Uses of the Maitake Mushroom

Like reishi and turkey tails, the maitake mushroom has been used for many years as a powerful medicinal. Although known in Japan, it only started gaining attention in the United States in the last 20 years.

Yet unlike its other polypore cousins, maitake is edible and tasty!

Let's examine Grifola frondosa in more detail. I'll start with some basic facts and talk about how to eat it. Then we'll move on to its medical reputation and end with some things to keep in mind when using supplements.

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Maitake Mushroom Facts


  • maitake mushroom - grifola frondosaThe name maitake means "dancing mushroom" in Japanese. It is also known as the "hen of the woods", "sheep's head", "king of mushrooms" (due to its large size), and "cloud mushroom". The Latin name is Grifola frondosa, referring to the mythical griffin.
  • The maitake mushroom is a polypore. This means they have no gills on their undersides and release spores through small pores.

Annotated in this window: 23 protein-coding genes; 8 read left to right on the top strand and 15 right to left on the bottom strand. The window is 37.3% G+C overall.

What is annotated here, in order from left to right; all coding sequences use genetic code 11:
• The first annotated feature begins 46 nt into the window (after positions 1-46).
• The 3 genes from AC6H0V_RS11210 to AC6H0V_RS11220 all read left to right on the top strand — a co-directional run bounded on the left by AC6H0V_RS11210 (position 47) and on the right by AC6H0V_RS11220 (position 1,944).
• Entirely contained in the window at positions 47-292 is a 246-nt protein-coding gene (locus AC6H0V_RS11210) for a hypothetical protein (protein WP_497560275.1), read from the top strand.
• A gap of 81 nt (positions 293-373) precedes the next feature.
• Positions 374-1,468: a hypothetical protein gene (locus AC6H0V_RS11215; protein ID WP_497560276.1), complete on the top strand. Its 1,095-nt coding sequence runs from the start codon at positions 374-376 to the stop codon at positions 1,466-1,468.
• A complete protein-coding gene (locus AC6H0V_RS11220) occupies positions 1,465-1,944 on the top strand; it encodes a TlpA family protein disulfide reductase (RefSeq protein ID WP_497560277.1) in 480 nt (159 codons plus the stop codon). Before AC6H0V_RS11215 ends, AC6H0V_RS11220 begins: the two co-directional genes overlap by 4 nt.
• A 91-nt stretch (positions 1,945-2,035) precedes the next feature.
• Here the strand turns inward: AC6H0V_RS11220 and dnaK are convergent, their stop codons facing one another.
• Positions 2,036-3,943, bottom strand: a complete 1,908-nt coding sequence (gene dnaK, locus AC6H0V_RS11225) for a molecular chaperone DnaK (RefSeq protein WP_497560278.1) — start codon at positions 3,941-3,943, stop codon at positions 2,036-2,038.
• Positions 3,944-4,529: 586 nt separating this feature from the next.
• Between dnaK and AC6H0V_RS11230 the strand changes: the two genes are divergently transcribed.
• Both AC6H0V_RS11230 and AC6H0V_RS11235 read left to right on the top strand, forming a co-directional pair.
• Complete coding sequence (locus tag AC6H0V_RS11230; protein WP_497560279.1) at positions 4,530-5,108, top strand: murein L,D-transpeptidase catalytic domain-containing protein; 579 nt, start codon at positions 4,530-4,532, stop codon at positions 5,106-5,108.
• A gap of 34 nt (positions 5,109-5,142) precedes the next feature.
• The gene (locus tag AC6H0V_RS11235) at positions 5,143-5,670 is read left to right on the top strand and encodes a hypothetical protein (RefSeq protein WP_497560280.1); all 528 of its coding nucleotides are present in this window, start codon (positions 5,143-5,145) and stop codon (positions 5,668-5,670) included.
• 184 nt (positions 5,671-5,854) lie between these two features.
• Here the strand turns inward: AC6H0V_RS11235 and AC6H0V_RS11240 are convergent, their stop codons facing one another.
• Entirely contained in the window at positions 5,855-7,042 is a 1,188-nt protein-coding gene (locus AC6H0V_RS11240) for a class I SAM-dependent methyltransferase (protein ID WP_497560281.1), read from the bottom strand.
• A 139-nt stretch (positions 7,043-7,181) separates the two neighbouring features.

• Grifola frondosa is mainly found at the base of oak trees but will appear under other trees such as maple or elm.
  • They are most common in the Northeastern areas of the United States and Canada. They also exist in hardwood forests in parts of Japan, China, and Europe.
  • Remember where you find maitake mushrooms! They often appear in the same place each year.
  • Maitake mushrooms fruit later in the season. Usually from early September to late October.
  • It is characterized by its layers of caps that are curved like spoons. These layers sprout from a large fist-sized, tuber-like structure located underground.
  • The brain-like folds of caps can grow fairly large. The entire fruit body can be a few feet across and can weigh as much as 40 or 50 pounds (around 18 to 23 kg)! Specimens as large as 100 lbs are said to exist.
  • The caps start out darker when young and fade to a lighter gray or yellow. The edges of the caps often remain a darker color.